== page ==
Lightning: physics, detection and atmospheric effects (co-organized)
Convener: Hans D. Betz  | Co-Conveners: Karen Aplin , Colin Price , Yoav Yair , Serge Soula 
Oral Programme
 / Wed, 05 May, 13:30–17:00  / Room 3
Poster Programme
 / Attendance Wed, 05 May, 17:30–19:00  / Halls X/Y

Lightning is the energetic manifestation of electrical breakdown, taking place after charge separation processes operating on micro and macro-scales, leading to strong electric fields within thunderstorms. It has significant effects on various atmospheric layers and drives the fair-weather electric field. This session seeks contributions from research in atmospheric electricity regarding cloud physics and lightning, lightning physics, modeling of the electricity of thunderstorms, lightning and global circuit, and lightning in relation with middle atmospheric events are appreciated.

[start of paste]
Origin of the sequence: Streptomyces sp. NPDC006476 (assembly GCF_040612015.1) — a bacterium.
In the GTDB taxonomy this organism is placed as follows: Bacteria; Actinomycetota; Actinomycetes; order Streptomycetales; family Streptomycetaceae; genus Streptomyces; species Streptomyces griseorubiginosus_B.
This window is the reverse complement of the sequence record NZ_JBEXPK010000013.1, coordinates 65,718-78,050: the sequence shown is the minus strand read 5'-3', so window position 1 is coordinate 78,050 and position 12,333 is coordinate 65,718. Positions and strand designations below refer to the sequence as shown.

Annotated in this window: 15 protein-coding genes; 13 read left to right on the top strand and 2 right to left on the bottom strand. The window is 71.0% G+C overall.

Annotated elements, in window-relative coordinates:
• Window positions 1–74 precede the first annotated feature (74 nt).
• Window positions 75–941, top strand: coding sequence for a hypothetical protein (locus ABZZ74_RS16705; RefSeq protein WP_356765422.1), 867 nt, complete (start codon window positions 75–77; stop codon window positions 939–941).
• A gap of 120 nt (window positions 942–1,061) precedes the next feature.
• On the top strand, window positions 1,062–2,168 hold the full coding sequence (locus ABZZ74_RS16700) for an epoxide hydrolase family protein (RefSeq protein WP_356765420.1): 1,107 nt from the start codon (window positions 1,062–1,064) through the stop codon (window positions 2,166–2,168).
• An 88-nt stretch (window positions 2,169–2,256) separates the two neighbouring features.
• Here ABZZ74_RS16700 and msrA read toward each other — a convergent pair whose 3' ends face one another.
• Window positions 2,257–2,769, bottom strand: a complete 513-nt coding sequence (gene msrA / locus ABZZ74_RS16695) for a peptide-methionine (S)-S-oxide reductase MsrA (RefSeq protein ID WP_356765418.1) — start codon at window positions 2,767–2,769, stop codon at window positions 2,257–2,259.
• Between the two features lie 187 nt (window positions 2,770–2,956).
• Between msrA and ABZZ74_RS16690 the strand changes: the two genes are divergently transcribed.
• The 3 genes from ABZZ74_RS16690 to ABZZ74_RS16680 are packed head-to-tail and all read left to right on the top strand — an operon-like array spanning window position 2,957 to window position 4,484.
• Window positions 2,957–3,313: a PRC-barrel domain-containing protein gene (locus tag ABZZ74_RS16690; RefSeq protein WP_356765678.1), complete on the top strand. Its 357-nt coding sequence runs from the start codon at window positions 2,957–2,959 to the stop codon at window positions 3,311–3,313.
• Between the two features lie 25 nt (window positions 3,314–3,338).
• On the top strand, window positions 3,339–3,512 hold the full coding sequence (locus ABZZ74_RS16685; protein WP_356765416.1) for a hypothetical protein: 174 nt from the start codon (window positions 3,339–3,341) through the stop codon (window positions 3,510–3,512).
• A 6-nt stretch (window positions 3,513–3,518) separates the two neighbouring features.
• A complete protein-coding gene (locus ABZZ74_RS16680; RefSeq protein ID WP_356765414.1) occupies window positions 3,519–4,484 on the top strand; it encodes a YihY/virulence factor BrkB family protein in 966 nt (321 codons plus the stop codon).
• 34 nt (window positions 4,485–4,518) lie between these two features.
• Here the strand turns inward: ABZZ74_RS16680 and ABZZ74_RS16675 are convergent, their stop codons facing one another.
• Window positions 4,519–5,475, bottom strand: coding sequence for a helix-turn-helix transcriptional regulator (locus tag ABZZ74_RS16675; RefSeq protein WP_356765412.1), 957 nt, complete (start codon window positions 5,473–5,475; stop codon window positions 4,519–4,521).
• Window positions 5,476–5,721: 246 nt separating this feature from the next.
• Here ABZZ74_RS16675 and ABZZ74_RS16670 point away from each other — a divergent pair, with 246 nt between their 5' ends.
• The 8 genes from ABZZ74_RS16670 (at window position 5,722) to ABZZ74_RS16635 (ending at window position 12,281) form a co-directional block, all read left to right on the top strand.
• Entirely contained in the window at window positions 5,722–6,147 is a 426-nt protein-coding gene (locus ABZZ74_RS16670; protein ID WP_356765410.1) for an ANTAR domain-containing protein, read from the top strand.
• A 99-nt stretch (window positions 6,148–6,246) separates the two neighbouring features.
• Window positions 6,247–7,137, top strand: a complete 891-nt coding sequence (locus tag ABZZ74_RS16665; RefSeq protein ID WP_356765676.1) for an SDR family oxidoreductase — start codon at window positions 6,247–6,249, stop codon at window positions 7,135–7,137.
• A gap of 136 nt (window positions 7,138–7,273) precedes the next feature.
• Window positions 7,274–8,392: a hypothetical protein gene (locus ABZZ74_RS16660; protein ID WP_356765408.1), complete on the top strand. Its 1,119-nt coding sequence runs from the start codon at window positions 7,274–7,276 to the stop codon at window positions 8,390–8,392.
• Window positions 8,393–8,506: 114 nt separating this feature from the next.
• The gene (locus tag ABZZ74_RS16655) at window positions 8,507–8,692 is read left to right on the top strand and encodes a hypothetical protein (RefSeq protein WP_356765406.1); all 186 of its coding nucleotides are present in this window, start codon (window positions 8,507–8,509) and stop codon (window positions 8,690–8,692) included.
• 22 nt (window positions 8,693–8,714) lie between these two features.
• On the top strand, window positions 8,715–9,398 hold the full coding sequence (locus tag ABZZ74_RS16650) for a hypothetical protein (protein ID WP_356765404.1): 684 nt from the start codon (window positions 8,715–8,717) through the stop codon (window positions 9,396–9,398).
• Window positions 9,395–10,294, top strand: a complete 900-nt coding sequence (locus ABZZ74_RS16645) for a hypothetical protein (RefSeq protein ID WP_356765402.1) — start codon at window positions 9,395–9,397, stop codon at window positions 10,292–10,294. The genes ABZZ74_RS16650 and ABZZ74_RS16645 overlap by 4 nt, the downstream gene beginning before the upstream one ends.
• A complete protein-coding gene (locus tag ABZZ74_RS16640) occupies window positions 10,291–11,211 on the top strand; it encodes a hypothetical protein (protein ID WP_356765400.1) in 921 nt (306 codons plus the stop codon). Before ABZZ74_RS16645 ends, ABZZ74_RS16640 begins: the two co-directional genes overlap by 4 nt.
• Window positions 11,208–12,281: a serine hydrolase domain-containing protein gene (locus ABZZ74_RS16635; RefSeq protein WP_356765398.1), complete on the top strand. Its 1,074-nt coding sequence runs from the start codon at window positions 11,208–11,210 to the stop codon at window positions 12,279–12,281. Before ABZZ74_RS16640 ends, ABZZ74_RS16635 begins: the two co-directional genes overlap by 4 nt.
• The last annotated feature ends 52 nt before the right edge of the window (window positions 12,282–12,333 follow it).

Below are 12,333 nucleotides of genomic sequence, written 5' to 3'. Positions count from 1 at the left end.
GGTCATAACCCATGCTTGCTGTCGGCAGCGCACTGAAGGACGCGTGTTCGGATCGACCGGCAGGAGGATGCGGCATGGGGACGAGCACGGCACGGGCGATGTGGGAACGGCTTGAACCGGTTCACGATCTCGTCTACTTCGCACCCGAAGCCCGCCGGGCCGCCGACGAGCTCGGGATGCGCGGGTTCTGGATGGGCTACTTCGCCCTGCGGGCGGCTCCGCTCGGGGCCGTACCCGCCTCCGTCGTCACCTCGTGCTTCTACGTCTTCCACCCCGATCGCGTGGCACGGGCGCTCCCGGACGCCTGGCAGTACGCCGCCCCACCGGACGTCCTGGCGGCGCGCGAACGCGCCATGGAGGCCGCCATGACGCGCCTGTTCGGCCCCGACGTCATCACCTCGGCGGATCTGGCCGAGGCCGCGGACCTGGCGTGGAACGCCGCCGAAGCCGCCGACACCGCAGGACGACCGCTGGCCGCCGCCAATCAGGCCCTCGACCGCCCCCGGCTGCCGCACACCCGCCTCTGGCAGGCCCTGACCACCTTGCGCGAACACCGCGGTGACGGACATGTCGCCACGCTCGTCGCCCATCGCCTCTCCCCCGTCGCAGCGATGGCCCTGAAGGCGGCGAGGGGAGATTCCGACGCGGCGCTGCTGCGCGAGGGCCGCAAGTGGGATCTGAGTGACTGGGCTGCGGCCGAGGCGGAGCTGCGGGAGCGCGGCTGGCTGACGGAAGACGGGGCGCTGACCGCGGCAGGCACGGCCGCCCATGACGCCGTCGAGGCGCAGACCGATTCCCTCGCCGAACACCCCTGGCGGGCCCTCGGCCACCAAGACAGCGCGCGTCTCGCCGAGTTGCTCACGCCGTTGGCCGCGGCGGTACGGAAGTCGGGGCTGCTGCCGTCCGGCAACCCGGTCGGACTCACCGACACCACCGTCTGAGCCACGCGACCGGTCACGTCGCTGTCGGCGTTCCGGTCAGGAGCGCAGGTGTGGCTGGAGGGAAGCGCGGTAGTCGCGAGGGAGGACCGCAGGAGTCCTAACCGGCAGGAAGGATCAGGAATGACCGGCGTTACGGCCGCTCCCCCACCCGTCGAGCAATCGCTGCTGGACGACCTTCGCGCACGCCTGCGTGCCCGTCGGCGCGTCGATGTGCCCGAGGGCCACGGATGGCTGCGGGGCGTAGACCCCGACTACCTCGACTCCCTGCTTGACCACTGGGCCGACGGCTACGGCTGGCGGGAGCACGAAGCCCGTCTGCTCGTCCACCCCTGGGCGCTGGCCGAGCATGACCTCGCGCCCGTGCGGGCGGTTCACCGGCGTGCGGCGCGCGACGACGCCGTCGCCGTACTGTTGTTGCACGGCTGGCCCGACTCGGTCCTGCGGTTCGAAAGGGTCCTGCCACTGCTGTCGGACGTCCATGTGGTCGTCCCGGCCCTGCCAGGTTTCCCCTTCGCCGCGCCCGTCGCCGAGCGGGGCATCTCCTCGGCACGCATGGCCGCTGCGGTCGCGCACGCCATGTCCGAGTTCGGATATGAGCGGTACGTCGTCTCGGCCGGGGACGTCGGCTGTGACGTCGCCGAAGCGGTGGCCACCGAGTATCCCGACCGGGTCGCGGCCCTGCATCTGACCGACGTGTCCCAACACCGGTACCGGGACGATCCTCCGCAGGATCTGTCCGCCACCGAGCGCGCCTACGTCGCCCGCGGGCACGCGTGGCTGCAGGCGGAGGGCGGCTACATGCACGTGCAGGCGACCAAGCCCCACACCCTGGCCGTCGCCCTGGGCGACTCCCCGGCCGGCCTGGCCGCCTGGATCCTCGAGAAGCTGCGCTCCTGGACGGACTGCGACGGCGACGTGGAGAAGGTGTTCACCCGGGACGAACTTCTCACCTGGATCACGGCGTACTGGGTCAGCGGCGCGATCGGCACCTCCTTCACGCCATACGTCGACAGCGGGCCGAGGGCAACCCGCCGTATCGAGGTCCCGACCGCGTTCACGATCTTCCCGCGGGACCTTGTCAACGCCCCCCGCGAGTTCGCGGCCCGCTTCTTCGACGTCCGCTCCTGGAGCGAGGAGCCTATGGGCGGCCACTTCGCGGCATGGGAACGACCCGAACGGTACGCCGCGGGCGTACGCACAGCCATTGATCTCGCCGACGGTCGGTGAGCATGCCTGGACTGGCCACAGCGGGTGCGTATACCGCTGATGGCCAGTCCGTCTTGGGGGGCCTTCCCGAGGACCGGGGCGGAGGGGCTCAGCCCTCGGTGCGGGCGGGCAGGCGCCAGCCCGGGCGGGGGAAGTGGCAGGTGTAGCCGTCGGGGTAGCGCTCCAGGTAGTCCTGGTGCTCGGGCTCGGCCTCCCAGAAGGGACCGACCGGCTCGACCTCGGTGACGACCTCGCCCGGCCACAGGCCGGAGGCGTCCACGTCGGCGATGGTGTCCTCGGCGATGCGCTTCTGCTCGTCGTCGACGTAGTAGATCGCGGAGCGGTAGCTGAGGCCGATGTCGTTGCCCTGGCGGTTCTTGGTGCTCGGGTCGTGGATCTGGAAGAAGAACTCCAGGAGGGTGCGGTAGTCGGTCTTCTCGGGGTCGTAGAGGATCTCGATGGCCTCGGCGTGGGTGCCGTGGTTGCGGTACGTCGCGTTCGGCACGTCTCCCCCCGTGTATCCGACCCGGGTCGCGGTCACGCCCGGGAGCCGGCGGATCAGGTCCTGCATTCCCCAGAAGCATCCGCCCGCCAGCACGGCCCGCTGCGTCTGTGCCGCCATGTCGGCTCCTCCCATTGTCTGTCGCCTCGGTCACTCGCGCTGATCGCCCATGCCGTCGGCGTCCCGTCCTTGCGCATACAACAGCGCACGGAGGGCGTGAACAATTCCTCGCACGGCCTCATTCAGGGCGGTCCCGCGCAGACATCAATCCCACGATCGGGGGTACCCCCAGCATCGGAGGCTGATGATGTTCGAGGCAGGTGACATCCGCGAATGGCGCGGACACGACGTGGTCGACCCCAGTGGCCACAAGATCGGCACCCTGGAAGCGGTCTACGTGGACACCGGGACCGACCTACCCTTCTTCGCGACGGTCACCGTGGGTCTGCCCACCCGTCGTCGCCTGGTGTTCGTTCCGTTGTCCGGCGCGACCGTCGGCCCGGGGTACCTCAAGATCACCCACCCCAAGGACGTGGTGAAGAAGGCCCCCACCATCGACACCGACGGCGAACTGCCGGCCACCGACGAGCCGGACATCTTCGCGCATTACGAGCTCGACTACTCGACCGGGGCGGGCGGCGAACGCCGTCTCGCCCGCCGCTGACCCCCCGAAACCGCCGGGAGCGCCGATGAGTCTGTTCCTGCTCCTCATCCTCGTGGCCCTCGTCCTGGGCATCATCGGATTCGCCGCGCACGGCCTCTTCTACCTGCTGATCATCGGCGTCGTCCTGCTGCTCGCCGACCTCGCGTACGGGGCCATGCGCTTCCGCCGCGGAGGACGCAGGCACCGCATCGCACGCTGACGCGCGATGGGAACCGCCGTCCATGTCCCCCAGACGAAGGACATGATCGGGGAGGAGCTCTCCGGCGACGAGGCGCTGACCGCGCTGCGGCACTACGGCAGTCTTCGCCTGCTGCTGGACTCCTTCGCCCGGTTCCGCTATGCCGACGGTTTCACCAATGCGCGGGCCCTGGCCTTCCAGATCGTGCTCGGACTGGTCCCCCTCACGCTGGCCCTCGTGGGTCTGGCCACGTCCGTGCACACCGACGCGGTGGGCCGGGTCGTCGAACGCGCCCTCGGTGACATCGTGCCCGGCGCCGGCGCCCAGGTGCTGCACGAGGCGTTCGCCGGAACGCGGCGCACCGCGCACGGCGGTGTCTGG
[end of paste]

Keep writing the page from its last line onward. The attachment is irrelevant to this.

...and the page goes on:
As thunderstorms pose major natural hazards with immediate implications for infrastructure and the safety of air-travel, lightning data is becoming an increasingly important data source for meteorology. Lightning detection techniques using different methods, network engineering and statistical results are to be part of the session. Lightning data can be studied and analyzed under many points of view and each one is welcome in this session, which is open to all aspects of modeling and theoretical presentations related to the understanding of the complex discharge processes.
Lightning is often accompanied by transient luminous events (TLE, e.g. sprites, halos, jets and elves) which impact the upper atmosphere and may connect (in an electrical sense) the ionosphere and the planet's surface. This session invites contributions revolving on observations and modeling of these complex phenomena. Additionally, we invite contributions on the properties and occurrence of lightning on other planets in the solar system, and the effects of lightning discharges on atmospheric chemistry and physics on those planets.